In this day and age, when people feel something is wrong with their bodies, they often turn to the internet first before they seek the expertise of a medical professional. While "Dr. Google" can sometimes be a helpful resource, attempts to address one's own health issues without the guidance of a doctor can have dire consequences. The following stories are of patients who downplayed the severity of their conditions, only to be hit with a hard-to-swallow reality once they finally saw a health expert. Read on for some shocking accounts...
When I was about 16, I started having these little red irritated spots show up on my arm. My mom was immediately like, "You have psoriasis, just go tanning." So I tanned for about a week and they just got worse. Now I had them all over my body. I even had spots on my eyelids. I went to the doctor finally, and he made a gruesome discovery.
It turned out I had ringworm. Even worse? By tanning, I was basically rubbing them all over with the lotions and incubating them while I tanned.
My husband and I were messing around and he chased me through the kitchen. When I took a hard left turn, he lost his footing and fell on his side. He’s a big dude, so falling is a bit more traumatic for him. He couldn’t put pressure on his leg and he knew immediately he was hurt pretty bad. He was able to crawl to the couch, and once he settled in, he said he wasn’t in too much pain.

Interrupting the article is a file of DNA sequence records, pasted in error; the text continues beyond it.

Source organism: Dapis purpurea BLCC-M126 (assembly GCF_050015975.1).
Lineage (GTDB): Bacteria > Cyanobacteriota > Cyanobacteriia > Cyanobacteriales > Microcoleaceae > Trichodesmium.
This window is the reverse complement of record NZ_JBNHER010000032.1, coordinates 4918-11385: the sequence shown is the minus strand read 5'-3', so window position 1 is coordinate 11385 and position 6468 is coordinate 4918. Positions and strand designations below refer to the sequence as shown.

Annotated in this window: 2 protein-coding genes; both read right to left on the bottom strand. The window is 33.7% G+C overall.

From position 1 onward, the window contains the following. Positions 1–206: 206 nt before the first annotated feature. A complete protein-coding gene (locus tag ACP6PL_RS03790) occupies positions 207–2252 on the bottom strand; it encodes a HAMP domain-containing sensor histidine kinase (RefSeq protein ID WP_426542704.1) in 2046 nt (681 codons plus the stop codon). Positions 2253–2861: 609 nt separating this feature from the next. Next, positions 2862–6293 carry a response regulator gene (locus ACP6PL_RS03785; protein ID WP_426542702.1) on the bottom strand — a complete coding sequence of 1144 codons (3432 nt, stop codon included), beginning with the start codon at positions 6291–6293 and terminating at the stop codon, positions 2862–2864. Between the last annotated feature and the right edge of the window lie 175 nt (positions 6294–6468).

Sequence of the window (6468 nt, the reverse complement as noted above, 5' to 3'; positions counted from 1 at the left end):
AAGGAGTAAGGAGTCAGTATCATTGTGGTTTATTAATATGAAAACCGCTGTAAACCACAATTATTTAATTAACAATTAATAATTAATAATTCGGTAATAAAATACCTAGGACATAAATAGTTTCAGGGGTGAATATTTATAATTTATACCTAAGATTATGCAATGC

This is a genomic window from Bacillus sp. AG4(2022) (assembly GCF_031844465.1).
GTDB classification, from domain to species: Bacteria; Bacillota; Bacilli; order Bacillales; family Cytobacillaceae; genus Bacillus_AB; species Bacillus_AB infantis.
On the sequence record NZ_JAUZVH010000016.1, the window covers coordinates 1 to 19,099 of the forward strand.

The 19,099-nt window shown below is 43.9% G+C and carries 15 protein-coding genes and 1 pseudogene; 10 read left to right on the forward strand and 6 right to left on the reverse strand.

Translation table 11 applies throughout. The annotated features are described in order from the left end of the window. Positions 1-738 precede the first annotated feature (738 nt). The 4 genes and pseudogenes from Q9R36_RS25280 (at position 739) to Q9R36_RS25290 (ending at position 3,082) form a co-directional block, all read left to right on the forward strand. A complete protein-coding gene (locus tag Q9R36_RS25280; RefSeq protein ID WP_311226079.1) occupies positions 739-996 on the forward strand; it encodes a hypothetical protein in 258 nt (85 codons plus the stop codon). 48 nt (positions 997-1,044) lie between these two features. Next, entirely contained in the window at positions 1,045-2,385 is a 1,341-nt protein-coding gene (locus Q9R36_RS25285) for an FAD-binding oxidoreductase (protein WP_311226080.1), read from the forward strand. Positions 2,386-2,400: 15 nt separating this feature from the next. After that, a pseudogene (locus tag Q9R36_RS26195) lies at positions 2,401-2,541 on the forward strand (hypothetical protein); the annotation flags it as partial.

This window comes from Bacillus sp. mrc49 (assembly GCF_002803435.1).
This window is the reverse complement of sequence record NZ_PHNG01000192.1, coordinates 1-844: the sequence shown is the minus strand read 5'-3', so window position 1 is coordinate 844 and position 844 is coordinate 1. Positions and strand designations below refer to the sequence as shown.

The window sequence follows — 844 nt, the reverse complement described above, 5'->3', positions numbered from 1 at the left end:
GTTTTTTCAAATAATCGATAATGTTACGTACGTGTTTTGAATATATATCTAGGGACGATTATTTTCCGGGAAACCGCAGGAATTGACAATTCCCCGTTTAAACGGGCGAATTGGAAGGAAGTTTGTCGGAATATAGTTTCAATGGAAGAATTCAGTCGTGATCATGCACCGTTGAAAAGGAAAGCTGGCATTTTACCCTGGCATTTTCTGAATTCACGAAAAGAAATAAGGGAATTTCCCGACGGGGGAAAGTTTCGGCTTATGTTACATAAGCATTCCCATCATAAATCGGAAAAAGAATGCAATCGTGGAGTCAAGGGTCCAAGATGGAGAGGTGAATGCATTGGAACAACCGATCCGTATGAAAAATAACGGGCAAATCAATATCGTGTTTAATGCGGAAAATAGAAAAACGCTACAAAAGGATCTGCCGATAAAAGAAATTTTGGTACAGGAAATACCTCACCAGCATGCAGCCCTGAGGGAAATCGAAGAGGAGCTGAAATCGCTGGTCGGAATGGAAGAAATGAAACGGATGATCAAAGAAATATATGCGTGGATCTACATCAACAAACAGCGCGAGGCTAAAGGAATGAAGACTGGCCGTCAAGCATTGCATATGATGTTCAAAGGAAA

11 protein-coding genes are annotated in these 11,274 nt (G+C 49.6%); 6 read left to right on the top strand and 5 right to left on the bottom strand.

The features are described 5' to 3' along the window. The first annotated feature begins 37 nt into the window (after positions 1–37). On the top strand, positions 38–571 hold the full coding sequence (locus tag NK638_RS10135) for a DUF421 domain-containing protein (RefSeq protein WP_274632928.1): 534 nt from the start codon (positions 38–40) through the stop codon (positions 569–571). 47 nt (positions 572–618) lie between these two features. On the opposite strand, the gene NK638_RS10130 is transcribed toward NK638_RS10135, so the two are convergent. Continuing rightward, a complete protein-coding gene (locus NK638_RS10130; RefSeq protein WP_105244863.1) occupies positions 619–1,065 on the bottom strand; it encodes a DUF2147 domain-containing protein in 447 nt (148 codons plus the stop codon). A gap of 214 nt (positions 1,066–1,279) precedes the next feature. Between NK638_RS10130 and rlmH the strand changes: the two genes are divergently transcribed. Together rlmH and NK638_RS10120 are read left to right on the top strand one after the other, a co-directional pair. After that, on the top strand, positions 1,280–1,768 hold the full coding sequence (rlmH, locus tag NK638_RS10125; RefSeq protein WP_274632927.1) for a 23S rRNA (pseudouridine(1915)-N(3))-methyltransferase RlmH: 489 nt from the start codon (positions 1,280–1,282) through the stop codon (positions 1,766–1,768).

He decided to sleep on the couch that night so he wouldn’t have to go upstairs. We made an appointment in the morning for the ER so we wouldn’t have to sit there all day, but they didn’t have an opening until 2 pm, so we just hung out at the house. He was in a decent amount of ambient pain, but it didn’t seem too urgent. Once we got to the hospital, however, we found out the shocking truth.
He had broken his hip, breaking off his entire ball joint from the top of his femur. The nurses said they couldn’t believe that he was able to sit up and sleep on it, which implied that we should have come the night before—and probably by ambulance. It required surgery with some hefty bolts to put it back into place. But the crazy part is that, apparently, a healthy 30-year-old man breaking his femur from standing is highly unusual. That’s when we found out that there was an even more terrifying cause behind it.
After several tests and an MRI, it turned out he was in the early stages of osteoporosis. Even craziest? It was due to a pituitary tumor in his brain. So we discovered a benign brain tumor all because the dude was wearing slippery socks.
I went to the doctor to get a note for a day off work because I didn't feel so great. The doctor poked me in the stomach and said, "That's not normal," then sent me off to have a scan…which took me two months to get around to. Two weeks later, I got a letter from the doctor asking me to come in. When I got there, the doctor went off at me for not coming in sooner...
He told me to go home, pack a bag, and make my way to the Royal Brisbane immediately as it might be cancer. Some more scans later and it was determined not to be cancer, but a four-kilogram cyst. My only symptom was an enlarged stomach and the "You're getting fat" comments from my mother.